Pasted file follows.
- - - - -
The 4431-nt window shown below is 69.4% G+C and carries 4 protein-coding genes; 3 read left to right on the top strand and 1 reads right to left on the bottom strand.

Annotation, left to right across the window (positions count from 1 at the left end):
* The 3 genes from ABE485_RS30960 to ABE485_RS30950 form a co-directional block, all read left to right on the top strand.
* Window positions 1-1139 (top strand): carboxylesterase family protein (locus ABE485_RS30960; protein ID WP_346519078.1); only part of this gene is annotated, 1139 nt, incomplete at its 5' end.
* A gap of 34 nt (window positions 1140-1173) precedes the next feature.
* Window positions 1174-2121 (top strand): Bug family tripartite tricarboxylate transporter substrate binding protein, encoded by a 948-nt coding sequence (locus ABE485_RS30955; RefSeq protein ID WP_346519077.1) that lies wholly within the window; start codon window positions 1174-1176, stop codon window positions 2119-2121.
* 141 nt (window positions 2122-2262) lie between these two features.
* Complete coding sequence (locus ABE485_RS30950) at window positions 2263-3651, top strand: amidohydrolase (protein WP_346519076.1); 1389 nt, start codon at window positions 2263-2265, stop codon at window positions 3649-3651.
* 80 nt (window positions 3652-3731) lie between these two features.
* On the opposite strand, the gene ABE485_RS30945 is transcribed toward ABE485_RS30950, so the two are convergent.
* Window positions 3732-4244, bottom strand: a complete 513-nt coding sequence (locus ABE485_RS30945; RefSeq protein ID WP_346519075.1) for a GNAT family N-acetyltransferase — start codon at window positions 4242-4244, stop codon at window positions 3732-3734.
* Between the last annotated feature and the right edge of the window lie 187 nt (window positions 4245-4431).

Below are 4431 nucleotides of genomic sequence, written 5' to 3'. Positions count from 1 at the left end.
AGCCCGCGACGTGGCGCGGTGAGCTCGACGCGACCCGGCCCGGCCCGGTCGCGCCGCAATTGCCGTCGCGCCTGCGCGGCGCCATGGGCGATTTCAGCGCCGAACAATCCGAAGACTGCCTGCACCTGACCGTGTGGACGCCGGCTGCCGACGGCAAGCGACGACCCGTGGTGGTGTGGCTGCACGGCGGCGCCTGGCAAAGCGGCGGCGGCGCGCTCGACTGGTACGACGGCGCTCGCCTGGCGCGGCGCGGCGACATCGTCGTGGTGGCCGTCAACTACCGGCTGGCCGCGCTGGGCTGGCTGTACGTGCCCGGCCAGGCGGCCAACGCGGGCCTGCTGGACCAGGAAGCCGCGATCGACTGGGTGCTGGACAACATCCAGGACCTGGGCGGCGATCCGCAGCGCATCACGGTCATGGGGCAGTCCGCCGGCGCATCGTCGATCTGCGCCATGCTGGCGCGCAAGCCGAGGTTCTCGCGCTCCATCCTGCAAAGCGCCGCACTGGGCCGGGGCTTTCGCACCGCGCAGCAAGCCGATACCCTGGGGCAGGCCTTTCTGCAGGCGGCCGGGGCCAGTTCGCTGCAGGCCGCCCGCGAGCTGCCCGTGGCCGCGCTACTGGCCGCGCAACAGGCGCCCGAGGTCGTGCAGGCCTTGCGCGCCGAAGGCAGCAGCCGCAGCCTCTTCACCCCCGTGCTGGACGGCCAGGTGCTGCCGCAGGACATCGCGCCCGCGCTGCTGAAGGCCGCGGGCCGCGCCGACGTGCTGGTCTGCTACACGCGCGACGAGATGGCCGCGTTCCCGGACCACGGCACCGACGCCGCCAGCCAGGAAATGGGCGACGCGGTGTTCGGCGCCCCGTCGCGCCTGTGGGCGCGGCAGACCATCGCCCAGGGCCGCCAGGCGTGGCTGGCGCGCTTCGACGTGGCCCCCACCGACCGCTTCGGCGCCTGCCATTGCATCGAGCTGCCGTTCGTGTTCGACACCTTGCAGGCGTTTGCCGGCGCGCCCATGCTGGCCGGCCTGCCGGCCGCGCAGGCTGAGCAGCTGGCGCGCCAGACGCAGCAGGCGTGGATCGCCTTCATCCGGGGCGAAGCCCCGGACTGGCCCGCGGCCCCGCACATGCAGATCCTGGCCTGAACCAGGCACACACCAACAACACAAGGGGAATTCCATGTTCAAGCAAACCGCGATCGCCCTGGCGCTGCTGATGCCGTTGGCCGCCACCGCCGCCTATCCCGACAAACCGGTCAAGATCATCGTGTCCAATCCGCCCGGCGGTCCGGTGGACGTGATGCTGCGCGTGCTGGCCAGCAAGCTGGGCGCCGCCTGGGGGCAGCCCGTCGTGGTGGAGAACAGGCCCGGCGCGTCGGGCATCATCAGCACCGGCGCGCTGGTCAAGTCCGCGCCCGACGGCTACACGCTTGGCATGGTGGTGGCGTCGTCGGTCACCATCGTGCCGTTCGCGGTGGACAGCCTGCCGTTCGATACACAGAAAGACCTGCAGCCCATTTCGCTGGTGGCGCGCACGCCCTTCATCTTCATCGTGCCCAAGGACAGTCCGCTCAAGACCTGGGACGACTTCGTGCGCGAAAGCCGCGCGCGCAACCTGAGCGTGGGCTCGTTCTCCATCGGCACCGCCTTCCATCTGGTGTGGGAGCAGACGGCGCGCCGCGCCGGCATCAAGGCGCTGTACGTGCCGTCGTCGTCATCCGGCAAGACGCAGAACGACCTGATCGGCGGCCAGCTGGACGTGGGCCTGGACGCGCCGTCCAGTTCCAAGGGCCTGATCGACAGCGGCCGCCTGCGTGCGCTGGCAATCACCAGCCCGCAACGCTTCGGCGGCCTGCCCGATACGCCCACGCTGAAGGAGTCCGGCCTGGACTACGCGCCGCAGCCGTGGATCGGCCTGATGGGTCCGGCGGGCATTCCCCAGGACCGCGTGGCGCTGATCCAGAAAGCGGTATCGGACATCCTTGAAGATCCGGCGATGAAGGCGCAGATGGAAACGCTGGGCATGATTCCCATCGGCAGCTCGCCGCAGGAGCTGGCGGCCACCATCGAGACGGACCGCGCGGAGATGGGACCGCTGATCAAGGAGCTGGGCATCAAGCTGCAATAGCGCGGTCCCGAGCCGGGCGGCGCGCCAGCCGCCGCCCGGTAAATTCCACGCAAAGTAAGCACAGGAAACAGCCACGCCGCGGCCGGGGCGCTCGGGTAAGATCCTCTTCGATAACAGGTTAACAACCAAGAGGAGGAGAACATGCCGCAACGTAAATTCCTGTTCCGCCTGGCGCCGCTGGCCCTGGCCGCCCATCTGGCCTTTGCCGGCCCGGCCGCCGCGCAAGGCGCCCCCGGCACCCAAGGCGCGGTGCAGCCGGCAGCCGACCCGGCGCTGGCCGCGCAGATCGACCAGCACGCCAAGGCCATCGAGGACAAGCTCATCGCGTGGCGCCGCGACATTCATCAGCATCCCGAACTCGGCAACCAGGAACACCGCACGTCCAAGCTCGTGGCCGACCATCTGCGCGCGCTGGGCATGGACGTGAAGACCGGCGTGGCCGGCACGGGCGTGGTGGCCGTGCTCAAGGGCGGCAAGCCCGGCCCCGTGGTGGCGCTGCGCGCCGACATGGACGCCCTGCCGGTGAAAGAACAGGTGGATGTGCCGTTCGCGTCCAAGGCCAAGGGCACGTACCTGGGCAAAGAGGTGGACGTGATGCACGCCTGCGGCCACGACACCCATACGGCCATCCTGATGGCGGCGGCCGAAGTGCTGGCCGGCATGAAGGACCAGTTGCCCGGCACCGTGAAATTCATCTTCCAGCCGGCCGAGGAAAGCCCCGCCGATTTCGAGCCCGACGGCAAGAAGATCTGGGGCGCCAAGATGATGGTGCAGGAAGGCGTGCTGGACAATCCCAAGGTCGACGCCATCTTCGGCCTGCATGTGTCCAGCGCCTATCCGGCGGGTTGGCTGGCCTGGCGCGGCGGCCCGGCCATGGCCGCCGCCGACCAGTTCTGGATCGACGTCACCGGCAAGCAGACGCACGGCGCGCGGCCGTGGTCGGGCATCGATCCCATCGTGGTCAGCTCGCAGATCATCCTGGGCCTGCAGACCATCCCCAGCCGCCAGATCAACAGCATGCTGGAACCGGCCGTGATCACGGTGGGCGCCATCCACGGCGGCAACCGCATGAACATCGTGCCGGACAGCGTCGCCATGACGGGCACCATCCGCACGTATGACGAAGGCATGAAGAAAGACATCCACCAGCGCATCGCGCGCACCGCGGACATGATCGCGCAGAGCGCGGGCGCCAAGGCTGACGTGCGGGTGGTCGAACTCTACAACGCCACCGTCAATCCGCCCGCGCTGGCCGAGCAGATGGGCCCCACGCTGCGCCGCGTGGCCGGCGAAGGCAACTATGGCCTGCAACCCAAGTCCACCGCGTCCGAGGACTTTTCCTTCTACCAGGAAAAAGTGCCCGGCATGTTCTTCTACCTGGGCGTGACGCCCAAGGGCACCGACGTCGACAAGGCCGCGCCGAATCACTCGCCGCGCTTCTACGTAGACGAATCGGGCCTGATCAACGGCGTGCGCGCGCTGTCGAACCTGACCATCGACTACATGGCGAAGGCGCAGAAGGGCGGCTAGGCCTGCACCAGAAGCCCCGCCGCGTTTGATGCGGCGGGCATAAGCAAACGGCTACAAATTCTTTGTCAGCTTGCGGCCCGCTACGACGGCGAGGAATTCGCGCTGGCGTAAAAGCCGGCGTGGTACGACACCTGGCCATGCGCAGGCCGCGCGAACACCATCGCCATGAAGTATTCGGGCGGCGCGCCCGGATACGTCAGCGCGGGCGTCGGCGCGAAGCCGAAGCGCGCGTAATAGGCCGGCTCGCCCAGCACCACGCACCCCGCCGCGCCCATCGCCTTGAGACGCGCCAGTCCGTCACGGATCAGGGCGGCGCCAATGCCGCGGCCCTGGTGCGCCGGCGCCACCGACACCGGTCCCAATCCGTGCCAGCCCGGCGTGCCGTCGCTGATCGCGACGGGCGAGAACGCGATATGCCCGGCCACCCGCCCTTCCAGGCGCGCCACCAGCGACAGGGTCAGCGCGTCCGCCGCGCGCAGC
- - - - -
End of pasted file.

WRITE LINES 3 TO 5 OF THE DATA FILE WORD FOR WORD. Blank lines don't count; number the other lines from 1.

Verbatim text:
* The 3 genes from ABE485_RS30960 to ABE485_RS30950 form a co-directional block, all read left to right on the top strand.
* Window positions 1-1139 (top strand): carboxylesterase family protein (locus ABE485_RS30960; protein ID WP_346519078.1); only part of this gene is annotated, 1139 nt, incomplete at its 5' end.
* A gap of 34 nt (window positions 1140-1173) precedes the next feature.